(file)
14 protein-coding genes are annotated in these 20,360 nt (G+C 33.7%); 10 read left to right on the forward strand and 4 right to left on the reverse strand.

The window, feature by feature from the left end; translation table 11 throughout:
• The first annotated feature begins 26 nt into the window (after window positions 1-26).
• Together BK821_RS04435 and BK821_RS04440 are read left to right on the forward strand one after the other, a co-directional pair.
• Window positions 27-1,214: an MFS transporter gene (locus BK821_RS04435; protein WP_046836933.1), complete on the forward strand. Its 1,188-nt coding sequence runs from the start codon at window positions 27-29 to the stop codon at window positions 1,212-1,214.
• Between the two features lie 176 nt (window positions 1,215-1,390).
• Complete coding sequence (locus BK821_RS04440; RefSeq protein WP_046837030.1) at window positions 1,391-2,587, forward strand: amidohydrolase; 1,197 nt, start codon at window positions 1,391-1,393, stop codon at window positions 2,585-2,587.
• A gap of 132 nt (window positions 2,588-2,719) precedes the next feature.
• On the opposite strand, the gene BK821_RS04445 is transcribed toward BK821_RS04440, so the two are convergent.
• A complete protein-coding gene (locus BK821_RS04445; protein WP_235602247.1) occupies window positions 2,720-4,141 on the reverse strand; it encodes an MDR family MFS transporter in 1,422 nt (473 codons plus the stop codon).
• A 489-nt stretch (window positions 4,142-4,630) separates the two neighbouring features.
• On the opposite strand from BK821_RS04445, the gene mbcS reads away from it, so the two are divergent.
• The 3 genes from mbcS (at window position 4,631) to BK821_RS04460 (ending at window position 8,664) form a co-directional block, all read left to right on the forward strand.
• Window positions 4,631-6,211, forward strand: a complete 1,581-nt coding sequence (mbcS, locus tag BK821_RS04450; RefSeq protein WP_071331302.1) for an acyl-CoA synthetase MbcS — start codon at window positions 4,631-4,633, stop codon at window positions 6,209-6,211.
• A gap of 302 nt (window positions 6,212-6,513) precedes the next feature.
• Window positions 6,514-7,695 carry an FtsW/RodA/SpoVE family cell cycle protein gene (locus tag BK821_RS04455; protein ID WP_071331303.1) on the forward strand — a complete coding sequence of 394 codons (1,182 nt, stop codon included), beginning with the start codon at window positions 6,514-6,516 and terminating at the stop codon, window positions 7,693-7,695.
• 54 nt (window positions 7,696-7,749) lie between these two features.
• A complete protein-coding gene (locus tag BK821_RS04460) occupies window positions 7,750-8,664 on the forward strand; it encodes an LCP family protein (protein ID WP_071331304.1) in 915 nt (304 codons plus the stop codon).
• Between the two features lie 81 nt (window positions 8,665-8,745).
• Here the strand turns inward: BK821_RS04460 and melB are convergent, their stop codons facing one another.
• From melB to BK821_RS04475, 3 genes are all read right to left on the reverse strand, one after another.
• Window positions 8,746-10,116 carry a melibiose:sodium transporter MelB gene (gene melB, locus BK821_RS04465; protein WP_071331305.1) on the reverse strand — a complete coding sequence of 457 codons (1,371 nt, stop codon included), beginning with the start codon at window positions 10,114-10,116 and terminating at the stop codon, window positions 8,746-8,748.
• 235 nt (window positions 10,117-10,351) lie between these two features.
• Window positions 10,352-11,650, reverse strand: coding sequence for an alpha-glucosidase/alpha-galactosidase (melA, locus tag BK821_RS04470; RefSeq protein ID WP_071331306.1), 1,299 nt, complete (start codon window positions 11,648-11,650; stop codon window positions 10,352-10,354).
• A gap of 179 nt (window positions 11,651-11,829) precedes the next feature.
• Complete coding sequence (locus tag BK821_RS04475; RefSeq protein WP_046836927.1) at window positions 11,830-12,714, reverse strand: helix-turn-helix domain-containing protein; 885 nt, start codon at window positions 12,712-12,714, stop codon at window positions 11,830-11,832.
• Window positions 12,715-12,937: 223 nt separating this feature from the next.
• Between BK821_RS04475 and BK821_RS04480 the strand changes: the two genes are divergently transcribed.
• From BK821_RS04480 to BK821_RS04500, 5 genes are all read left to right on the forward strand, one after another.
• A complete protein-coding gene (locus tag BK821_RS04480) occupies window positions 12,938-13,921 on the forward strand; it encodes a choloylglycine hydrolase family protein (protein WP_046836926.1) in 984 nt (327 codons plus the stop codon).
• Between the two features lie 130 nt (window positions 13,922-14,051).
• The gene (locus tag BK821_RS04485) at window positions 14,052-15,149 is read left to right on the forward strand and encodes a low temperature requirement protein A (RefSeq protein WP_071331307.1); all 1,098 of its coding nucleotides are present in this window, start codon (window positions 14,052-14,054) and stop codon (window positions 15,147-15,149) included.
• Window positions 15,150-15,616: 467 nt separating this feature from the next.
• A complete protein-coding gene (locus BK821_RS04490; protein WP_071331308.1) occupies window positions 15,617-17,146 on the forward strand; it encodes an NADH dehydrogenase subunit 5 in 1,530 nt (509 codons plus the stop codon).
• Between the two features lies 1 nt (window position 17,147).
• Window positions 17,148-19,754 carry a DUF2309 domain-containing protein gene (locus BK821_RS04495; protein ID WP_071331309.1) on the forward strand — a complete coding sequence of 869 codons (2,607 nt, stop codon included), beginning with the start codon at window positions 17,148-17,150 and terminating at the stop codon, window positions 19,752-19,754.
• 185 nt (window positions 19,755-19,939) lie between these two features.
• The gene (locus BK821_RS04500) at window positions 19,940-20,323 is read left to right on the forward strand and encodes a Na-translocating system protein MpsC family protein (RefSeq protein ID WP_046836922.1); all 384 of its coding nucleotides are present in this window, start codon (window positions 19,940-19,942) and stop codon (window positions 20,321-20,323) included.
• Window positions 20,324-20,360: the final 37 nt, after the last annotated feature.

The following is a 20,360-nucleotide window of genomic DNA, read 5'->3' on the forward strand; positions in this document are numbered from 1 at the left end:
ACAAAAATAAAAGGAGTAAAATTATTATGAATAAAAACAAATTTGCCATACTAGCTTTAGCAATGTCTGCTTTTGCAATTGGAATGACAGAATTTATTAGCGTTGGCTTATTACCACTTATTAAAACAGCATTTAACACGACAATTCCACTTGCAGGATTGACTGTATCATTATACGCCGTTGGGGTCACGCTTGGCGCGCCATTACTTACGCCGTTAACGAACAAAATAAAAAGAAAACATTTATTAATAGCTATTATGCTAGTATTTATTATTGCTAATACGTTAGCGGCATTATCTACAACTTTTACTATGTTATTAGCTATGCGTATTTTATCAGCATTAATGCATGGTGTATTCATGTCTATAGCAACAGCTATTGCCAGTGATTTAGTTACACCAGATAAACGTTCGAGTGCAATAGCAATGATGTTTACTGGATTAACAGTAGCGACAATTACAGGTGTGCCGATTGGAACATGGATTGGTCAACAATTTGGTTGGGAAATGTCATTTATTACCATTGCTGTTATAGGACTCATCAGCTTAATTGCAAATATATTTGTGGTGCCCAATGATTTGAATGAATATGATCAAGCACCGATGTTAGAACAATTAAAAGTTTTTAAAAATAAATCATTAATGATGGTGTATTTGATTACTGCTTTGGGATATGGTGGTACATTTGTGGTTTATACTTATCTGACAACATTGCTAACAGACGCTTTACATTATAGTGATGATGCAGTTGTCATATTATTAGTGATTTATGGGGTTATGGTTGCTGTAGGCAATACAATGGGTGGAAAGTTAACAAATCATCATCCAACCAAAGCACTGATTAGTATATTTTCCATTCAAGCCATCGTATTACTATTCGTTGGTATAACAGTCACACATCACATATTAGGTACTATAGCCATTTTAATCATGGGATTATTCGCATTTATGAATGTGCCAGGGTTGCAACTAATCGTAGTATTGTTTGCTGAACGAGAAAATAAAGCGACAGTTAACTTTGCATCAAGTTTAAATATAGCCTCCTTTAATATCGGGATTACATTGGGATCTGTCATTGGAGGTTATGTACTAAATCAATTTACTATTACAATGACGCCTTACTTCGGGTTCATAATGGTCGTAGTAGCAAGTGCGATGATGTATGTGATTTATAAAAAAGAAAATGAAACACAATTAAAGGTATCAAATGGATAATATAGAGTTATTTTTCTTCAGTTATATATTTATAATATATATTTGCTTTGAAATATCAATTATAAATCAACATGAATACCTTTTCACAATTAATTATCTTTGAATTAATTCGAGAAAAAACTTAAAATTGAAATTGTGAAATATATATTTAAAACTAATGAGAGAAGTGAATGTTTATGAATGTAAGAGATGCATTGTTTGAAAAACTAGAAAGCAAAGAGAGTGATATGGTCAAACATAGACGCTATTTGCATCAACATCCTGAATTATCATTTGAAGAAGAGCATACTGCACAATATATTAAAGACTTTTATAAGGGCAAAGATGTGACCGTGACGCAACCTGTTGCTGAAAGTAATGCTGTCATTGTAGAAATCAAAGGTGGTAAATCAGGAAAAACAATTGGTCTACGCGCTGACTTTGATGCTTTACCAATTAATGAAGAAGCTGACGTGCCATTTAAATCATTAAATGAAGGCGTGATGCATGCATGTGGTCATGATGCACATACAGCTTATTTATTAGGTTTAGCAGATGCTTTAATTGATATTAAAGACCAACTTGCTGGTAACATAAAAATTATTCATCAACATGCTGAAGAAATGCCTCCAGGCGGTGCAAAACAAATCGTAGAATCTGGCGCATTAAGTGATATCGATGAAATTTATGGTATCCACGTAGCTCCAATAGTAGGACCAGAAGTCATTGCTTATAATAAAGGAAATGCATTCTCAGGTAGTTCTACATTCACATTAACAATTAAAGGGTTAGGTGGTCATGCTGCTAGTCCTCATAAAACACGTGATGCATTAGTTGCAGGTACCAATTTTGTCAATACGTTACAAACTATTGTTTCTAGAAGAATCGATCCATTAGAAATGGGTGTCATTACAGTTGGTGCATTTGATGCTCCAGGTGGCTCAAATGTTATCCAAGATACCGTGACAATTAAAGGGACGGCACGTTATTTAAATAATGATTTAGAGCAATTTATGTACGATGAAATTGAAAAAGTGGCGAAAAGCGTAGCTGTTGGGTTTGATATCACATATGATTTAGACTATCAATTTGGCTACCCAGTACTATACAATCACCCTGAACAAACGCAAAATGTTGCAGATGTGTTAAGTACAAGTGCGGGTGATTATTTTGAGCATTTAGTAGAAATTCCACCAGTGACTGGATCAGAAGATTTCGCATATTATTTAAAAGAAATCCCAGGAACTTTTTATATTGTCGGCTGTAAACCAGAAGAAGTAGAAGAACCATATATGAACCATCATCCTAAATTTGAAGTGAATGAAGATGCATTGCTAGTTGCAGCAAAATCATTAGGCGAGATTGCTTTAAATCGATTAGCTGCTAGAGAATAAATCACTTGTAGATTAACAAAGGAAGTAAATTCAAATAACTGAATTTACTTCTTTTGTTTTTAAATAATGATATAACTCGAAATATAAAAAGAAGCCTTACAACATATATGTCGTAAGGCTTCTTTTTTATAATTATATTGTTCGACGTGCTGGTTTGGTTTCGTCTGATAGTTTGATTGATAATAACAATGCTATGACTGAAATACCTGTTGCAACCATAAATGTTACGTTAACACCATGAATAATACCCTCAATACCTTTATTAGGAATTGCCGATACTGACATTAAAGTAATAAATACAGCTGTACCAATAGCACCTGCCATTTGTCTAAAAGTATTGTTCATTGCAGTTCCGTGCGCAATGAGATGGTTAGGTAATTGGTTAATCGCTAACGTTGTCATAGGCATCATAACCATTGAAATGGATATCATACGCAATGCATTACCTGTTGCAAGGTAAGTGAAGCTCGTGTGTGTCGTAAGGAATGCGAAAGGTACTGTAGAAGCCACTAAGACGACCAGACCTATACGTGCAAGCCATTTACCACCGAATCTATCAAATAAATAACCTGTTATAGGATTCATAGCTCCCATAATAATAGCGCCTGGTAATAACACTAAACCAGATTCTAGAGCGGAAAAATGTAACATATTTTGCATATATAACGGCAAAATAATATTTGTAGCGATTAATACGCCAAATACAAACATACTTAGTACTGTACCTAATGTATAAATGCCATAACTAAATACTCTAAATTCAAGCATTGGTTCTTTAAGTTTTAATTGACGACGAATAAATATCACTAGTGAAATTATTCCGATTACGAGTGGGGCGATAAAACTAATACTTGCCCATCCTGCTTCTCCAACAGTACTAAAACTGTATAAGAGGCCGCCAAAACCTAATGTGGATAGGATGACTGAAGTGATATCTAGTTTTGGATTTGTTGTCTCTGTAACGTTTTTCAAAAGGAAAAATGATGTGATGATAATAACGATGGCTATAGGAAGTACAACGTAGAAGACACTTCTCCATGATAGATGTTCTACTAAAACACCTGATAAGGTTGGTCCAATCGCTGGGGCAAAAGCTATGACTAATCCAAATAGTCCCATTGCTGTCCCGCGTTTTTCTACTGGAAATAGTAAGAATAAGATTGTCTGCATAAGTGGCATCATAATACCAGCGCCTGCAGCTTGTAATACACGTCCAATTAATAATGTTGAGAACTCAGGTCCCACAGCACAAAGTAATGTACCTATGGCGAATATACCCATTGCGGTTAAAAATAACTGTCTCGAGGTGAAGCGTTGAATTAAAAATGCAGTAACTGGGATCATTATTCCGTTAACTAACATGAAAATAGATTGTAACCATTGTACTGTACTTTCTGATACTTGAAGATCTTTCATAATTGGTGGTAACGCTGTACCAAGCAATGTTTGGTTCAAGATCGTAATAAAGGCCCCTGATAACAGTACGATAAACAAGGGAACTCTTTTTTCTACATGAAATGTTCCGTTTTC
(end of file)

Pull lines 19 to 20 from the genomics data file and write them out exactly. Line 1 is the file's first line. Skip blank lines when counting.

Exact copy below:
• Between the two features lie 81 nt (window positions 8,665-8,745).
• Here the strand turns inward: BK821_RS04460 and melB are convergent, their stop codons facing one another.